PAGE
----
Benjamin Sammut (pictured) spent six years as a mortgage broker, but since June he has been helping raise foreign capital in the mortgage investment corporation space.
Now a senior sales manager and foreign capital specialist for Ebury, Sammut identifies which international currencies are easiest to absorb into the Canadian marketplace and helps create hedging strategies so that rates hold for a number of years against currency fluctuations.
“The limiting factor if you go outside Canada is currency fluctuations,” said the former Mortgage Architects broker. “You make a 10% return but the dollar moves 10% and you lose your return. It’s difficult to find platforms that raise consistent capitals overseas and across the border. I work on long-term hedging strategies so that I can hold rates for seven years for investors so they know what their dollar is coming in and going out of Canada. They’re essentially dollars for dollars, regardless of currency fluctuation.”
As any broker can attest, B-20 has prohibited many borrowers from accessing A money, resulting in a surge of business for alternative lenders.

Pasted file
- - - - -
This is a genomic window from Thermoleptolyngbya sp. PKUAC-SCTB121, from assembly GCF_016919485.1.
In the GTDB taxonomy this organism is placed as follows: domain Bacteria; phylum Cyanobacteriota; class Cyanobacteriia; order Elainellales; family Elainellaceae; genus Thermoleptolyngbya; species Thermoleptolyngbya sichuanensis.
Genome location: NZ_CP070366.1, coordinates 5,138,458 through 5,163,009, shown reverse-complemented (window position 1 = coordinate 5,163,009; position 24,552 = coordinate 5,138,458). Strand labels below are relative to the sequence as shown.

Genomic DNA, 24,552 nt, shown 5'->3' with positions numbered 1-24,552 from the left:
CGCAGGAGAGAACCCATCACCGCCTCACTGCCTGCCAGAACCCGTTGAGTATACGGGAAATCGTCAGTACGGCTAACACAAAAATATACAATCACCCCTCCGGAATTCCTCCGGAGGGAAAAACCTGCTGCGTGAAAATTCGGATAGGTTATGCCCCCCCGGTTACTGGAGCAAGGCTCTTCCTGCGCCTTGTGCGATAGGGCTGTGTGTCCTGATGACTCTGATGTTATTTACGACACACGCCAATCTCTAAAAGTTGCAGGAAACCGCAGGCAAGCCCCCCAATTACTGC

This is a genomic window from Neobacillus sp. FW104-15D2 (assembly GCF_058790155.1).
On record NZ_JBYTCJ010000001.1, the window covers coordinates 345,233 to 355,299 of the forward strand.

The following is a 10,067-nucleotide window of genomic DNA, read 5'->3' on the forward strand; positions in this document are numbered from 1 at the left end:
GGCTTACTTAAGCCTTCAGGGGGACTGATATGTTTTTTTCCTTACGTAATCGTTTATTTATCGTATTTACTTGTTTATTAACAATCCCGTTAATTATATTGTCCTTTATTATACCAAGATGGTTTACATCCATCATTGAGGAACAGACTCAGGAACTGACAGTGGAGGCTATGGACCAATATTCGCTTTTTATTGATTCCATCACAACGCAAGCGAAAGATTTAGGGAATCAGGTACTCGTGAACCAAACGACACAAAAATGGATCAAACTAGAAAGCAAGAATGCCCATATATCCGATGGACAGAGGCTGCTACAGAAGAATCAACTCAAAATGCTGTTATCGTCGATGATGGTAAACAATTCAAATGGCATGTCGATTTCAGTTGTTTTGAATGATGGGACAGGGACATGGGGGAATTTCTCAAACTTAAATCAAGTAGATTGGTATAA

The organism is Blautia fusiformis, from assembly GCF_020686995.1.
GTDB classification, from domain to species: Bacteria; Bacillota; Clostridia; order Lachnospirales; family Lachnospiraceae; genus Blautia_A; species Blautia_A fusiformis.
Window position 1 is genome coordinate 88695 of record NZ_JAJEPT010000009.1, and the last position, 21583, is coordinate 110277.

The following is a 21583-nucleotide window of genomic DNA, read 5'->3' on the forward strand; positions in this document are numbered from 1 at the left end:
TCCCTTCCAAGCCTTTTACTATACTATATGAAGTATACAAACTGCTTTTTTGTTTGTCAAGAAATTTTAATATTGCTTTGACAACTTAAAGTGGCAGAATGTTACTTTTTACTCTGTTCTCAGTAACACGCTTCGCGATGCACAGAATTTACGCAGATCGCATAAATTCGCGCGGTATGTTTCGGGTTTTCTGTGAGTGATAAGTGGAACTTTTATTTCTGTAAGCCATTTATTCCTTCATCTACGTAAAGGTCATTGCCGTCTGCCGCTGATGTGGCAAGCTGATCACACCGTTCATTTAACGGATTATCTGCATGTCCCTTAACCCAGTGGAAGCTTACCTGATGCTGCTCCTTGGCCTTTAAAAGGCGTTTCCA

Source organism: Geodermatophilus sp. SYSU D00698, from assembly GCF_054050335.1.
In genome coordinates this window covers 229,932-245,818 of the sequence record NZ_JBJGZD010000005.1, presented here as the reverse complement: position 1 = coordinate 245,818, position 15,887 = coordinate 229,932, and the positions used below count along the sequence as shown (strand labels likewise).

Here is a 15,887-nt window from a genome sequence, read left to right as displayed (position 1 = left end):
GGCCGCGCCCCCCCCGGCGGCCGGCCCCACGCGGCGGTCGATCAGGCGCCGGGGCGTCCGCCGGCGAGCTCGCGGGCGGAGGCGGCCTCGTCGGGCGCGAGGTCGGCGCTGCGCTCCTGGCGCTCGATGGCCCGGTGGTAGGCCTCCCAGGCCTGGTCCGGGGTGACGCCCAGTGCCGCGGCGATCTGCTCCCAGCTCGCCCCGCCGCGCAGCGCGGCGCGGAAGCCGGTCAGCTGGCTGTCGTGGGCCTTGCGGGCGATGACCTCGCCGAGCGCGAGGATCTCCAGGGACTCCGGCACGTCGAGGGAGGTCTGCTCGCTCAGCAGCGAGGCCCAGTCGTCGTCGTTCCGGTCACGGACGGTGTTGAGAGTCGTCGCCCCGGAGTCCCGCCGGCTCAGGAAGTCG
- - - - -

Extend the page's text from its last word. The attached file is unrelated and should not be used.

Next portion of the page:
“We have such a market for B funds in Canada, and with the regulations we’ve seen through B-20, there’s going to be more and more demand for alternative funds because fewer people qualify for A money,” said Sammut. “That means MICs will lend more and more, and when they do they’ll need funding from somewhere.”
Canada also happens to be venerated internationally for its stability. Sammut says that, irrespective of headlines warning that real estate values are declining, investing in Canadian mortgages is relatively low-risk.
“In conversations we’ve had with international investors, our housing market is far safer and more regulated than the American market, and household indebtedness here isn’t any larger than other developed nations,” he said. “Investing overseas is riskier and people are already making investments without hedging exchange rates, so all we’re doing is levelling exchange rates to take away one more level of risk.”
Typically, international investors hail from the Middle East and United States. Sammut also deals with larger institutional and accredited investors.
“We normally only see American investors afraid of their own economy who flee rather than move towards opportunity, but accredited investors and institutional funds look to diversify. A lot are mandated to have funds outside of their countries because it’s safe to diversify, and the Canadian mortgage space is normally highest in returns and it’s safe, even with downward real estate prices. Default rates in Canada are among the lowest in the world. Indebted Canadians still pay their bills.”